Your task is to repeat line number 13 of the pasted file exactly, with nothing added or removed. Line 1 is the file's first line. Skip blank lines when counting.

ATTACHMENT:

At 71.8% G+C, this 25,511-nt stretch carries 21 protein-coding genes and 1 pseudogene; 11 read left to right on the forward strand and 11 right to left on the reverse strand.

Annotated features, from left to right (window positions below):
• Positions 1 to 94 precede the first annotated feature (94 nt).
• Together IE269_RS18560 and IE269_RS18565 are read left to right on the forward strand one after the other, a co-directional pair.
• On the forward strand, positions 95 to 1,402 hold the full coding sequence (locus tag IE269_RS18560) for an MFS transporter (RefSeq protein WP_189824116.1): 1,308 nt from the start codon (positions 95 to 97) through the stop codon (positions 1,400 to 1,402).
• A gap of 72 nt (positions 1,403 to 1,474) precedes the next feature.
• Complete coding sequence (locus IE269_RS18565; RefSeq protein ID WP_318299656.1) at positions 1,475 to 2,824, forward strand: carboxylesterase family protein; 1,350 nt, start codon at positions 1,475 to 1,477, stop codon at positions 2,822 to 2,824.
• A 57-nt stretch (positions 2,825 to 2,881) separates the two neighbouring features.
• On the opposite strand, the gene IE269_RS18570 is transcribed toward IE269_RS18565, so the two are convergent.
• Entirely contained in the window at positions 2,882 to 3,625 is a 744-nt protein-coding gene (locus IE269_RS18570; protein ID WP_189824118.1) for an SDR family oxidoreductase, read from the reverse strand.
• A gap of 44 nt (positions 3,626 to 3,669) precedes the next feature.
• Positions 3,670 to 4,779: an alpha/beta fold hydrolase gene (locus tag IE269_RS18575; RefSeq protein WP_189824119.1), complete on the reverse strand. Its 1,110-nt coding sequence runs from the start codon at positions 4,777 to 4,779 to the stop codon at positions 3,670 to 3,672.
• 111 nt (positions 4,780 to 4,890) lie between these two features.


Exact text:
• 111 nt (positions 4,780 to 4,890) lie between these two features.